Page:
During the Great Recession, just over a decade ago, the financial systems the world depended on started to collapse. It created a panic that drove some large companies out of business (ex. Lehman Brothers) and many more into bankruptcy.
The financial crisis that accompanied the current pandemic caused hardship to certain industries and hurt many small businesses. However, it hasn’t rattled the world economy. It seems that a year later, things are slowly getting back to normal for many companies.
Why is there a drastic difference between 2008 and now?
“We changed the rules. We told banks they needed more reserves and that they could no longer underwrite toxic mortgages. It turns out that regulation — properly done — can help us navigate financial minefields.”
Here are the results of that regulation, captured in a graph depicting the number of failed banks since 2007.
What was different this time?
The post mentioned above explains:
“In 2008 the government saw the foreclosure meltdown as a top-down problem and set aside $700 billion for banks under the Troubled Asset Relief Program (TARP). Not all of the $700 billion was used, but the important point is that the government did not act with equal fervor to help flailing homeowners, millions of whom lost their homes to foreclosures and short sales.
This time around the government forcefully moved to help ordinary citizens. Working from the bottom-up, an estimated $5.3 trillion went to the public in 2020 through such mechanisms as the Paycheck Protection Program (PPP), expanded unemployment benefits, tax incentives, and help for local governments. So far this year we have the $1.9 billion American Rescue Plan with millions of $1,400 checks as well as proposals to spend trillions more on infrastructure…Bank deposits increased by nearly $2 trillion during the past year and credit card debt fell.”
Many have suffered over the past year. However, the economic toll of the current recession was nowhere near the scope of the Great Recession, and it won’t result in a housing crisis.
David Deem 714-997-3486 Dave@DeemTeam.com Whether you have moved into a brand-new house or to one that previously belonged to another family, you need to put some precautions in place. Here are several items that need your attention to keep you and your family safe. Change the locks The previous owners may have passed on spare keys to their neighbors, relatives or close friends. Even if it’s a brand-new house, the builder may have handed a key to a handyman or worker during the construction stage. To be safe, get all the locks changed and distribute spares only to those you trust. Install a security system Even in safe neighborhoods, a security system is a good precaution to take. You can decide whether you want a high-tech one with all the bells and whistles, or if you’re happy with a few cameras and security lights. Get to know your neighbors Neighbors are invaluable allies. Stop by for a chat and get to know them. They can easily keep an eye on your place but if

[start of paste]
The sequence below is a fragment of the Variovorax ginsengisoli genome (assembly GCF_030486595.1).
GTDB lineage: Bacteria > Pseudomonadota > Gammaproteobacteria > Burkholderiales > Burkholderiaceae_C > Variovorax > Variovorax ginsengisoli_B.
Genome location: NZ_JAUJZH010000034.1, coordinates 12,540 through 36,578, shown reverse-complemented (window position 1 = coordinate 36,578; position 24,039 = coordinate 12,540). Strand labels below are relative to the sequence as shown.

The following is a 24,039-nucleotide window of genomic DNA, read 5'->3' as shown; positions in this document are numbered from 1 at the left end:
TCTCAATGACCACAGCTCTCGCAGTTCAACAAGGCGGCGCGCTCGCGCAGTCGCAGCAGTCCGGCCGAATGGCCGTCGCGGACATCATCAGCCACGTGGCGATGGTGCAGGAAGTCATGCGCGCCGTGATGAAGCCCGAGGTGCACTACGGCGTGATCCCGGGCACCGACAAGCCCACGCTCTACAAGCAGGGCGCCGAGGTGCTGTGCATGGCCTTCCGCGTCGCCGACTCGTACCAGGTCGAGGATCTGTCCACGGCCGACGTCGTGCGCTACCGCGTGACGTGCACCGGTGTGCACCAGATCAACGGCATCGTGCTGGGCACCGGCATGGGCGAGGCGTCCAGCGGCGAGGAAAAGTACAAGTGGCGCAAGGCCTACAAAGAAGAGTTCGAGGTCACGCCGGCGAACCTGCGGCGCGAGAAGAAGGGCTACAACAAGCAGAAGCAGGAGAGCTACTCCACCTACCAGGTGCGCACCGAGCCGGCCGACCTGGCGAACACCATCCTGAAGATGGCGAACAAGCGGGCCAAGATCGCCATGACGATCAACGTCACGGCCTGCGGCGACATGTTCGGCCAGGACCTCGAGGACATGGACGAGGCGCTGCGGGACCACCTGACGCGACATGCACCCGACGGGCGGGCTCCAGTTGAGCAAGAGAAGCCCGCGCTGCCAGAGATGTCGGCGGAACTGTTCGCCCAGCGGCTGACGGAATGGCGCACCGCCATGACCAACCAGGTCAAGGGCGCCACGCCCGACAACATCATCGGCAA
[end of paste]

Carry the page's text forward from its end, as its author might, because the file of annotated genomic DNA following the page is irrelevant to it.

David Deem 714-997-3486 Dave@DeemTeam.com Many houses that were built before the 1980s contain asbestos. If asbestos is damaged or disturbed and fibers are released into the air, people can inhale them and eventually develop mesothelioma, a form of cancer, or other medical conditions. How Your Family May Be Exposed to Asbestos Asbestos fibers have been used in construction materials, such as flooring and ceiling tiles, insulation, pipes, paint, shingles and cement. Many applications were banned in the 1970s, but it is still legal to use asbestos in some building materials. Sawing, scraping, drilling and sanding materials that contain asbestos can release dangerous fibers into the air. If you attempt renovations yourself, you may disturb asbestos. Hire an Experienced Contractor If You’re Concerned About Possible Asbestos Before you decide to knock down walls or replace insulation, think about the age of your home and whether it may contain asbestos. Only certified professionals should
David Deem 714-997-3486 Dave@DeemTeam.com Are you looking to transfer property? If so, your property transfer may be exempt from reassessment for real estate property tax purposes. In California, the annual real estate tax on a parcel of property is limited to one percent of its assessed value (Proposition 13). The “assessed value” may not be increased by more than two percent per year unless the property has changed ownership. The following types of ownership transfers are not considered “changed ownership” and should not result in a reassessment. Please let your title or escrow officer know if one of the following exceptions applies to your transaction: Proposition 19 – The Home Protection for Seniors, Severely Disabled, Families, and Victims of Wildfire or Natural Disasters Act X Eligible homeowners who are 55 years and older, severely disabled, or victims of wildfires and natural disasters may transfer their tax assessments to a different home of the same or lesser market value,